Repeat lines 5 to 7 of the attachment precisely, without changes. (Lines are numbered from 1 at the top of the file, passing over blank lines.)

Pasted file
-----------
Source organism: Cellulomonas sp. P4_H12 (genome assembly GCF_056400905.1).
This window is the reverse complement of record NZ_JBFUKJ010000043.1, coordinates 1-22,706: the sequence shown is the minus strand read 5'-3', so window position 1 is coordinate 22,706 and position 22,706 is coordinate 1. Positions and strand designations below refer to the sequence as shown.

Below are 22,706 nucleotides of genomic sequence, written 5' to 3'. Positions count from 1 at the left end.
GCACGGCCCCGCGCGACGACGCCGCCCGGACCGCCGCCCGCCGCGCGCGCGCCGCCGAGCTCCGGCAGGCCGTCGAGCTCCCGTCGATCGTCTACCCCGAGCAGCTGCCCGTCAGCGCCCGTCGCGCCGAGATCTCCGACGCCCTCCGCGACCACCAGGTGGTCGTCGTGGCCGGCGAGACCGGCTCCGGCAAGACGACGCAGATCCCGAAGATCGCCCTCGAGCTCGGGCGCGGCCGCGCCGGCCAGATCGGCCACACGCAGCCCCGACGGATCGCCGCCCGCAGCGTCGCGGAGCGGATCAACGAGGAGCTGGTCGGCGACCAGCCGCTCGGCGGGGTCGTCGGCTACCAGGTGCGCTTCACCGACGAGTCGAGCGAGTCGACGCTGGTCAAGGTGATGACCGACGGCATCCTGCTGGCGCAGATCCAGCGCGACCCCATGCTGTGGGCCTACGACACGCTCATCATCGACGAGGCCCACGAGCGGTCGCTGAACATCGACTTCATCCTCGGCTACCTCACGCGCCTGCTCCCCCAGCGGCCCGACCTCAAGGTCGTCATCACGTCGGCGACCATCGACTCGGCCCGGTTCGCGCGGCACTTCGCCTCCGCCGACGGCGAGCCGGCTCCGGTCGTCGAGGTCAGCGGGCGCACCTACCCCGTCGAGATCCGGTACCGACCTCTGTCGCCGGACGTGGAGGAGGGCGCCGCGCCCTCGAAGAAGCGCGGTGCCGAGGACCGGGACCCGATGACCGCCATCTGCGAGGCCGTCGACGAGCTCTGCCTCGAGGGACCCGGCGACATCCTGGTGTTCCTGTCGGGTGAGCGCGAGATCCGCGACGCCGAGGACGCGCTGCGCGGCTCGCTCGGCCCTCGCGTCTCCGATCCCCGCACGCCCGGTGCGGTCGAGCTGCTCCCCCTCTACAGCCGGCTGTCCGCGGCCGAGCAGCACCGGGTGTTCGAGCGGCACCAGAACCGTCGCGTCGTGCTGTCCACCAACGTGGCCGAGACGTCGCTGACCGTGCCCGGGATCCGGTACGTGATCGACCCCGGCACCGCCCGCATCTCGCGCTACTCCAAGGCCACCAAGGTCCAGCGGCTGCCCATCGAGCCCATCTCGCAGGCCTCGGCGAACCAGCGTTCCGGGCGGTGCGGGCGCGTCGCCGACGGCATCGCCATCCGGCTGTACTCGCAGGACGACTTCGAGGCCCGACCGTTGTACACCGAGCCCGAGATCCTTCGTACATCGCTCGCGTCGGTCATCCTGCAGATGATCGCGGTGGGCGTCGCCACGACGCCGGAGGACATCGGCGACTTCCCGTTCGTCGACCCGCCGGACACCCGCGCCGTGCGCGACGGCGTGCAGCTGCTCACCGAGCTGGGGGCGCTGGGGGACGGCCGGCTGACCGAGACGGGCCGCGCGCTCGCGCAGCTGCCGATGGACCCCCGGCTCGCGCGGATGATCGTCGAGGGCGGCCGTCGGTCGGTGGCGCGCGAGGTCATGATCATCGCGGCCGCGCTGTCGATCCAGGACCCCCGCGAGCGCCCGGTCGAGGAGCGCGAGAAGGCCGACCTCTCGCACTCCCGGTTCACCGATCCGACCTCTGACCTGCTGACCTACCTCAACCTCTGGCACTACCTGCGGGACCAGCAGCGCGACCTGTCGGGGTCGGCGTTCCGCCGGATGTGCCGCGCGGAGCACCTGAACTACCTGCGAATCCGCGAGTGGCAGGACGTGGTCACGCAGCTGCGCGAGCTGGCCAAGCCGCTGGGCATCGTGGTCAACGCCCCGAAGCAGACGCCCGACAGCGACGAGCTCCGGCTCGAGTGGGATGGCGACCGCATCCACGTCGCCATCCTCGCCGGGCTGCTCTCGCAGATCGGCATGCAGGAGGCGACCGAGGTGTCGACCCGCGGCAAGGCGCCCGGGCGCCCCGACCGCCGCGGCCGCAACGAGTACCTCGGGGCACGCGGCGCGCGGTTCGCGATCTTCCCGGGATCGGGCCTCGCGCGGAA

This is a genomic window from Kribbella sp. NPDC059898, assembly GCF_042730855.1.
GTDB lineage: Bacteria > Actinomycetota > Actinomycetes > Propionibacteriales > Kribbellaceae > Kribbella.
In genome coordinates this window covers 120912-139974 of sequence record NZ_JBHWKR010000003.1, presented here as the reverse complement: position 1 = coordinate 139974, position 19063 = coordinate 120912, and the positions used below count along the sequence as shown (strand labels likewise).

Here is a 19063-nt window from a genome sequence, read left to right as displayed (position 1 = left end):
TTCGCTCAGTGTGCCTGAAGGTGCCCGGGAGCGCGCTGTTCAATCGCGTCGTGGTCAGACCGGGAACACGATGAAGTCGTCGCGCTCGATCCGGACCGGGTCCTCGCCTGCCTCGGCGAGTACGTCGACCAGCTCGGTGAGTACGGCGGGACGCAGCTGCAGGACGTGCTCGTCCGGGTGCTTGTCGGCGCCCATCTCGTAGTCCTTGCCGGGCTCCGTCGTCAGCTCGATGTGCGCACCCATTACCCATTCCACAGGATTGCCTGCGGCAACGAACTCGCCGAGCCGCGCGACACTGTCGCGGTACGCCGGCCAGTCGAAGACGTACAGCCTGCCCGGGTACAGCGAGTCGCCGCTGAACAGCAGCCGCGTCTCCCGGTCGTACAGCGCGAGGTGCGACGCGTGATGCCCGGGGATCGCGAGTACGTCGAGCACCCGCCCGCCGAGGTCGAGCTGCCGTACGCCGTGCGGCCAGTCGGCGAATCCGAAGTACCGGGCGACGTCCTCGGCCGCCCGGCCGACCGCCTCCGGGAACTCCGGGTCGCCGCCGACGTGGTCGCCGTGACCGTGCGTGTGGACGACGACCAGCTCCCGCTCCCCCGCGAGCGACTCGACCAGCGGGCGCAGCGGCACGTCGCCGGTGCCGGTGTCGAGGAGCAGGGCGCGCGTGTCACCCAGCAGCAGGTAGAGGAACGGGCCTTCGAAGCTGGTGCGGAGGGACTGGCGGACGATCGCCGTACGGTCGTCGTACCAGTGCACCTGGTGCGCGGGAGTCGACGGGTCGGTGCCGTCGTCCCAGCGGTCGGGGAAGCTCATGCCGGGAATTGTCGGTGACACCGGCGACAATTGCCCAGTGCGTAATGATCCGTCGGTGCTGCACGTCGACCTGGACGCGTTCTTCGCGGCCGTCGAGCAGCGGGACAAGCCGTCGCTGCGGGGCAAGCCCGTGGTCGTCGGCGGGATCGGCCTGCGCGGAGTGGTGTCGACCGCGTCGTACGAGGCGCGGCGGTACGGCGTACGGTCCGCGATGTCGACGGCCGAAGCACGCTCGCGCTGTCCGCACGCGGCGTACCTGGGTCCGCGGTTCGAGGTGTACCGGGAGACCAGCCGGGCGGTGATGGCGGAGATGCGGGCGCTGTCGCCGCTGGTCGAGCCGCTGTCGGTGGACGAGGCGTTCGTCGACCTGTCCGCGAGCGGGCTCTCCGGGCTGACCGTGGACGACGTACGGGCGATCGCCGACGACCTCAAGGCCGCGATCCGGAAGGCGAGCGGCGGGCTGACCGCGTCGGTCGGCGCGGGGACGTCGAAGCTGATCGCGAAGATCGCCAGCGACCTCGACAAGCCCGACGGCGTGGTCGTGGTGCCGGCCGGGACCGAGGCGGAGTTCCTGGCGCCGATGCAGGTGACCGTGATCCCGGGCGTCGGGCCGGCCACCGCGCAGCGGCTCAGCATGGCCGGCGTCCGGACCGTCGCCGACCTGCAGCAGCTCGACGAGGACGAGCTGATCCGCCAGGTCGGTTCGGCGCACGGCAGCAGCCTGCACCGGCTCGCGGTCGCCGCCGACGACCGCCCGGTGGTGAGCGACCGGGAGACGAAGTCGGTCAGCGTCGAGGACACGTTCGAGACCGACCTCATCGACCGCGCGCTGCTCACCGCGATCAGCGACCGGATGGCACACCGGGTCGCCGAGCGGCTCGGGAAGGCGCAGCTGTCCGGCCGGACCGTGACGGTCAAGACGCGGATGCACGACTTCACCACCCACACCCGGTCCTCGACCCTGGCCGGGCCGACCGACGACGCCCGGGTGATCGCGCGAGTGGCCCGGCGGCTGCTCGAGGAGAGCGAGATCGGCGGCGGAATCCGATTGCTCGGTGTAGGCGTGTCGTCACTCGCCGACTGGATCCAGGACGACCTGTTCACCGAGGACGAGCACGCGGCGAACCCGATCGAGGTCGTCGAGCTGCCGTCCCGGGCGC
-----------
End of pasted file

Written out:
This is a genomic window from Kribbella sp. NPDC059898, assembly GCF_042730855.1.
GTDB lineage: Bacteria > Actinomycetota > Actinomycetes > Propionibacteriales > Kribbellaceae > Kribbella.
In genome coordinates this window covers 120912-139974 of sequence record NZ_JBHWKR010000003.1, presented here as the reverse complement: position 1 = coordinate 139974, position 19063 = coordinate 120912, and the positions used below count along the sequence as shown (strand labels likewise).